Legal experts and observers don’t quite know what to expect next in the case of Georgia death row prisoner Troy Davis.
An evidentiary hearing in the case, ordered by the U.S. Supreme Court, ended more than a week ago at a federal court in Savannah. The hearing was extremely rare, and legal experts are unsure how Judge William T. Moore Jr. will rule. Davis was convicted nearly two decades ago in the killing of an off-duty police officer in 1989. For the past ten years, he has fought to present his claims of innocence in open court.
According to a report by the Associated Press, some experts say the judge could order a new trial while others say the judge could make a recommendation that Davis be freed from prison entirely because a new trial would amount to double jeopardy.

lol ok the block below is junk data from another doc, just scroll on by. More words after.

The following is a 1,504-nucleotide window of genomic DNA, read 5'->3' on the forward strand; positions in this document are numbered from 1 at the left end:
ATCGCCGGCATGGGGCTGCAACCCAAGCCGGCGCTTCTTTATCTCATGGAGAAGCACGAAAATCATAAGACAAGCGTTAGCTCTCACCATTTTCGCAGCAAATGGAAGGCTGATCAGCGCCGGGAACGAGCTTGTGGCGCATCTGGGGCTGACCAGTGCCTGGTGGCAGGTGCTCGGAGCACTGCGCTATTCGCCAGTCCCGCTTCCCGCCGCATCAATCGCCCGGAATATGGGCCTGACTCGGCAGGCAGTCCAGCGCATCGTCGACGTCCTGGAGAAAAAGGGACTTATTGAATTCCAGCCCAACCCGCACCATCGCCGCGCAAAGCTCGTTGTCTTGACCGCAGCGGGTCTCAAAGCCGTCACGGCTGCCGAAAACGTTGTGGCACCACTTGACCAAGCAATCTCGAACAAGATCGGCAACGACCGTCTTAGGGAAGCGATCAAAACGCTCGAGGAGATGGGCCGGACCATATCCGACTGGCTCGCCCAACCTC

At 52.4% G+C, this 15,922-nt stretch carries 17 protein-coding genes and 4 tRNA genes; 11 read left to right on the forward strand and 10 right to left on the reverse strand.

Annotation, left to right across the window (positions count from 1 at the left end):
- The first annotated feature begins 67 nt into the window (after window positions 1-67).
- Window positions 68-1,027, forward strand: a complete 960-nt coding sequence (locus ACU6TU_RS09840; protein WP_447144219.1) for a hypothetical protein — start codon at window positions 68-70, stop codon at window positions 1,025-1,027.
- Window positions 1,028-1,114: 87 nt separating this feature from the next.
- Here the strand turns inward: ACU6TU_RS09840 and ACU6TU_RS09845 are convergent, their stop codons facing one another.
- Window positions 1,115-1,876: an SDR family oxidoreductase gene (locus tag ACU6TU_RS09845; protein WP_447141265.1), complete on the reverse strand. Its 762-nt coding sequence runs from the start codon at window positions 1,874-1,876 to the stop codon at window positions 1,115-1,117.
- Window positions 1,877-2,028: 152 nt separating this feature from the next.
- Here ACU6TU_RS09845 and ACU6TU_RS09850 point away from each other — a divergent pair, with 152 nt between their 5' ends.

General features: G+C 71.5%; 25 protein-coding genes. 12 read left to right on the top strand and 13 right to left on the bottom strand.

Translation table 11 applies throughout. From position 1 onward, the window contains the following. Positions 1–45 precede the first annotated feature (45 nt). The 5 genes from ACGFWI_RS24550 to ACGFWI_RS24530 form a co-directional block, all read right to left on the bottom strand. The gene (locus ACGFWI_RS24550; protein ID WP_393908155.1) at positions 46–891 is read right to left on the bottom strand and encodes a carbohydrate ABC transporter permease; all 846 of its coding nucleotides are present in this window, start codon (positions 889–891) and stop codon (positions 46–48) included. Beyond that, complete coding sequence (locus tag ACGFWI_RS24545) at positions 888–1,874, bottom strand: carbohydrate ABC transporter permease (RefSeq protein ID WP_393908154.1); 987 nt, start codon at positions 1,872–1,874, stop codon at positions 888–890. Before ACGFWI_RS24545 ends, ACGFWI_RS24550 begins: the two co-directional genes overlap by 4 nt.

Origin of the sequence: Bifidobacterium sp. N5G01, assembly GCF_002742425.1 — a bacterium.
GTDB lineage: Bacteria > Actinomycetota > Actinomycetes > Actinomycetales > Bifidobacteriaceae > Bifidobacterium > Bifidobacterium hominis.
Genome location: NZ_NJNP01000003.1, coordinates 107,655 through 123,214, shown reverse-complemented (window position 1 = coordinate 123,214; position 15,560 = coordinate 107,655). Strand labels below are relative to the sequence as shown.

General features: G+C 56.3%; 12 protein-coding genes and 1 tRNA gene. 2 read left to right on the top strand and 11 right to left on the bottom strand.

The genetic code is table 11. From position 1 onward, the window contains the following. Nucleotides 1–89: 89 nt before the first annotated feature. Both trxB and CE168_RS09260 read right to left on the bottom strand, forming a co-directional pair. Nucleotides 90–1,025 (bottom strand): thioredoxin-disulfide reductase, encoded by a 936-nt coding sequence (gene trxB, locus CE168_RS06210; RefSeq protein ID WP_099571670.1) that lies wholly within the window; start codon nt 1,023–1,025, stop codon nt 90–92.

“There is some ambiguity,” said John H. Blume, a Cornell Law School professor who specializes in death penalty appeals. “Whenever you’ve got something this new, that hasn’t happened all these years, you’re really making your best guess.” A major factor in the ruling will be how much the judge believes in seven of the nine eyewitnesses who have recanted or changed their testimony with one witness saying he was threatened by police that he would be held as an accessory to murder.
There are also constitutional issues the judge must consider since Georgia already rejected Davis’ claims of innocence.
The judge hasn’t laid out what options he’s considering in Davis’ case, and hasn’t given himself a deadline to rule. The Supreme Court has recessed until October, so the wait could be weeks if not months.